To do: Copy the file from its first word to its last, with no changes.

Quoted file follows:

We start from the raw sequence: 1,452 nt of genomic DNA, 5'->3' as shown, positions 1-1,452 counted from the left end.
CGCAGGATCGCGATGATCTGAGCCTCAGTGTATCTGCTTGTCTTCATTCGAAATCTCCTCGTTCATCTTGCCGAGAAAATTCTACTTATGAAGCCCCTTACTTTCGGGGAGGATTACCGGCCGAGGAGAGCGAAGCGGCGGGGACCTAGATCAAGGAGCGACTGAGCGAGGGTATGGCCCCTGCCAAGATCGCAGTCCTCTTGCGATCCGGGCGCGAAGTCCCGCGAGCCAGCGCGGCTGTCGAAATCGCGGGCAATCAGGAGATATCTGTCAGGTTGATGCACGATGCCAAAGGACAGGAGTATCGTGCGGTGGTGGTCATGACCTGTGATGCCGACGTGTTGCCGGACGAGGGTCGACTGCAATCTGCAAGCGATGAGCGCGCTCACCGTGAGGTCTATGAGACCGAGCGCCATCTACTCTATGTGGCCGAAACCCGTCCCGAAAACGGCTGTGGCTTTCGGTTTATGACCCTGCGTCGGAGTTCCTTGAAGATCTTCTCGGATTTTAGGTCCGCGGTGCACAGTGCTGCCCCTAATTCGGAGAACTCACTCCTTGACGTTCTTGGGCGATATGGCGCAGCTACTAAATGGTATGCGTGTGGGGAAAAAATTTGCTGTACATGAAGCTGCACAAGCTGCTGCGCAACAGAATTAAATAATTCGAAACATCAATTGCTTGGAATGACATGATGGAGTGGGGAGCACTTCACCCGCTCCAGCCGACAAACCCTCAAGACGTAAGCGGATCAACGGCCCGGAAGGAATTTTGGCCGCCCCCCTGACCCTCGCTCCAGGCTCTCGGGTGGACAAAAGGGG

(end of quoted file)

We start from the raw sequence: 1,452 nt of genomic DNA, 5'->3' as shown, positions 1-1,452 counted from the left end.
CGCAGGATCGCGATGATCTGAGCCTCAGTGTATCTGCTTGTCTTCATTCGAAATCTCCTCGTTCATCTTGCCGAGAAAATTCTACTTATGAAGCCCCTTACTTTCGGGGAGGATTACCGGCCGAGGAGAGCGAAGCGGCGGGGACCTAGATCAAGGAGCGACTGAGCGAGGGTATGGCCCCTGCCAAGATCGCAGTCCTCTTGCGATCCGGGCGCGAAGTCCCGCGAGCCAGCGCGGCTGTCGAAATCGCGGGCAATCAGGAGATATCTGTCAGGTTGATGCACGATGCCAAAGGACAGGAGTATCGTGCGGTGGTGGTCATGACCTGTGATGCCGACGTGTTGCCGGACGAGGGTCGACTGCAATCTGCAAGCGATGAGCGCGCTCACCGTGAGGTCTATGAGACCGAGCGCCATCTACTCTATGTGGCCGAAACCCGTCCCGAAAACGGCTGTGGCTTTCGGTTTATGACCCTGCGTCGGAGTTCCTTGAAGATCTTCTCGGATTTTAGGTCCGCGGTGCACAGTGCTGCCCCTAATTCGGAGAACTCACTCCTTGACGTTCTTGGGCGATATGGCGCAGCTACTAAATGGTATGCGTGTGGGGAAAAAATTTGCTGTACATGAAGCTGCACAAGCTGCTGCGCAACAGAATTAAATAATTCGAAACATCAATTGCTTGGAATGACATGATGGAGTGGGGAGCACTTCACCCGCTCCAGCCGACAAACCCTCAAGACGTAAGCGGATCAACGGCCCGGAAGGAATTTTGGCCGCCCCCCTGACCCTCGCTCCAGGCTCTCGGGTGGACAAAAGGGG